“The French left should have two major candidates: reformist and radical,” he said.

While far-left Jean-Luc Melenchon – currently third in the polls – can be seen as coming from the radical camp, his party’s anti-capitalist ideology refuses in principle the idea of ​​a united left.

“Mélenchon will never be able to go to the second round and unite the left behind him because he is an extremist,” Guénolé said.

The reformist left, represented by the Greens and the Socialist Party, also refuses to merge – even though their views are, according to Guénolé, representative of the right and left wing of the same party.

The scattering of the vote to the left – or its collapse – is attributed to the general shift of the political spectrum to the right.

“Half of far-left voters are now left-wing voters,” he said. “Voters on the left moved to the center or to the right.”

“In 1982, 50% of voters voted left,” he added. “Today, one in four voters does. The global electoral left has collapsed by more than 50%.


The issue of immigration has been at the heart of French presidential elections for decades, notably with the rise of the far-right National Front party in the 1980s.

According to Gilles Ivaldi, a researcher at Sciences Po’s Cevipof Institute, the fear of immigration is directly linked to the “economic and cultural concerns” of a multicultural society – mainly understood as the integration of Muslims into European societies.

“All of these issues have become political concerns,” he said. “Studies show that the French think there are too many immigrants in France, and a large part of them want to limit the number of entries into the country.”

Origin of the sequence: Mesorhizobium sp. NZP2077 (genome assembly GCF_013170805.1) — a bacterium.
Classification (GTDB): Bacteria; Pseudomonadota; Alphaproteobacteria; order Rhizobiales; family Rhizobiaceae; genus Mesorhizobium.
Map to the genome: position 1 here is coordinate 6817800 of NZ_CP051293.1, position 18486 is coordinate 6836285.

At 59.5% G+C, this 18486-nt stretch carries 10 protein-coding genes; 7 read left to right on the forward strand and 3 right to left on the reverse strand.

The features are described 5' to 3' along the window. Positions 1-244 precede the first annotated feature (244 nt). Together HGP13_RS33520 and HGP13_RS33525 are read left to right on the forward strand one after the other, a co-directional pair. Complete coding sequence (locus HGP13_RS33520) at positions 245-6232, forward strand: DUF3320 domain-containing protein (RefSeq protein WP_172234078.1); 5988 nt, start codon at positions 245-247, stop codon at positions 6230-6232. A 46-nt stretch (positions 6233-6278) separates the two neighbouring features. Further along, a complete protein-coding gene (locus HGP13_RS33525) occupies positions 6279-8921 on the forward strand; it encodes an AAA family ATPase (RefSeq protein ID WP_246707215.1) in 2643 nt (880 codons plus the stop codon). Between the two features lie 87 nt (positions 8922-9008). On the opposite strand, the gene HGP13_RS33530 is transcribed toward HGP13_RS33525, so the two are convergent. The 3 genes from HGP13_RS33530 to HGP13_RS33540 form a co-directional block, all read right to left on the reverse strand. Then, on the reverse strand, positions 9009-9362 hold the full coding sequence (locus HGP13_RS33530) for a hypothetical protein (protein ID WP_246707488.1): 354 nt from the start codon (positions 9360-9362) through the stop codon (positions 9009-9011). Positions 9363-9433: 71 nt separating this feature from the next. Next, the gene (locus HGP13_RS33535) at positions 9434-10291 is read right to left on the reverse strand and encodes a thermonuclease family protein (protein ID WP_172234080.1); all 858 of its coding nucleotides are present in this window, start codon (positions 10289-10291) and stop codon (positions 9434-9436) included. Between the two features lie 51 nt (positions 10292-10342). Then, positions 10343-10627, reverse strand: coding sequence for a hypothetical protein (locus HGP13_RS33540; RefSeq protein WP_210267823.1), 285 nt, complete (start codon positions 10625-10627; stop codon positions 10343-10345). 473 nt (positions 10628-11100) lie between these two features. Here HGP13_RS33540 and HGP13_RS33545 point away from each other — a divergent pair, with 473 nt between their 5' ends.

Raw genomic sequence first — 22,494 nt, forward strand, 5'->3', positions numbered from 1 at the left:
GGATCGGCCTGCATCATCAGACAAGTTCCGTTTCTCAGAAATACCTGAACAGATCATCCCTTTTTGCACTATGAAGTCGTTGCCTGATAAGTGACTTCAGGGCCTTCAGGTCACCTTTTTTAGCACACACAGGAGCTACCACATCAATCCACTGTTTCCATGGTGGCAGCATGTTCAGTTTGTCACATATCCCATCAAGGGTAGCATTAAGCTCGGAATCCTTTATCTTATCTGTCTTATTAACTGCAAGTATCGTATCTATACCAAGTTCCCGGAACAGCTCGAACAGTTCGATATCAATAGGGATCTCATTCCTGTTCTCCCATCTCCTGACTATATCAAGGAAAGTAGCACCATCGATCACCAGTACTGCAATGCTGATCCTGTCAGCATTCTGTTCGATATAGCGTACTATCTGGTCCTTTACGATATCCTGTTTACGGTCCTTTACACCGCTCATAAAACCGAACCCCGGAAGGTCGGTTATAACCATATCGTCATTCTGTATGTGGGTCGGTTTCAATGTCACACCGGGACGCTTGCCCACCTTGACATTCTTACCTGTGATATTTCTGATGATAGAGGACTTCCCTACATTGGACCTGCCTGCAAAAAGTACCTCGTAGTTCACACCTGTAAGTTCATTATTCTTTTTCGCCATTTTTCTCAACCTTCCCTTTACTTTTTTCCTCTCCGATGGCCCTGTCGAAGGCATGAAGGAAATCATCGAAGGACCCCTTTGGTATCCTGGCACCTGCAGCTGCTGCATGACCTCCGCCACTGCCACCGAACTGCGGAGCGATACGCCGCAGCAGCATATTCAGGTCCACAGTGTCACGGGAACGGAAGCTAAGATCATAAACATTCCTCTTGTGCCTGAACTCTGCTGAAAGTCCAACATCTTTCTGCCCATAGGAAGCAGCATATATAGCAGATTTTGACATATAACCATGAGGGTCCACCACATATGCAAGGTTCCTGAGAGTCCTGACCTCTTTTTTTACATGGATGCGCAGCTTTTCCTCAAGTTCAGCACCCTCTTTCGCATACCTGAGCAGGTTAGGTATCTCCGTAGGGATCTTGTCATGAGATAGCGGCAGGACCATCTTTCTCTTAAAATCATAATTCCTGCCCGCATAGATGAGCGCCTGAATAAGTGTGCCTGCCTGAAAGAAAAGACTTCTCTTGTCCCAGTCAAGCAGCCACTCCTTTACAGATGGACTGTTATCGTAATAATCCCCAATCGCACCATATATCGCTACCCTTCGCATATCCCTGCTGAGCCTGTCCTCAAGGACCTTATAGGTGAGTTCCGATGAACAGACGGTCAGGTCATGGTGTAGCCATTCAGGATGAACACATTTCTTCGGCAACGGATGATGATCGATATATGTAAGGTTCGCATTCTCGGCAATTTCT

Macron has “toughened up his immigration policy due to public pressure and the rise of the far right”, Ivaldi said.

The general trend in public opinion, which extends to the majority of European countries, is what Ivaldi described as “identity closure”.

For politicians, he continued, it is a matter of balancing this trend, the need for immigration to bolster an aging country’s workforce, and international law obligations to refugees and family reunification.

The extreme right

France, like many of its European counterparts, has seen the rise and integration of the far right into its political arena.

“Far-right success is tied to socio-economic status,” Ivaldi said. “As we know, the far right thrives when unemployment rates are high.”

The far right has bundled its concerns about Islam, immigration and a multicultural society into very agitated, anti-immigration rhetoric, he said.

For 40 years, the far-right National Front (FN) party – now called the National Rally – has spread such ideas in French society.

“A lot of parties, especially on the right, are appropriating some of the FN’s favorite themes to limit the rise of the far right,” Ivaldi said.

“So there’s a first phenomenon that far-right ideas about immigration, Islam, multiculturalism and this conspiratorial idea of ​​the ‘great replacement’ – all of these ideas are now trivialized, mainstreamed,” he said. he declares.

These candidates, Ivaldi said, seem less shocking to the public now that their ideas are already known and shared by many people.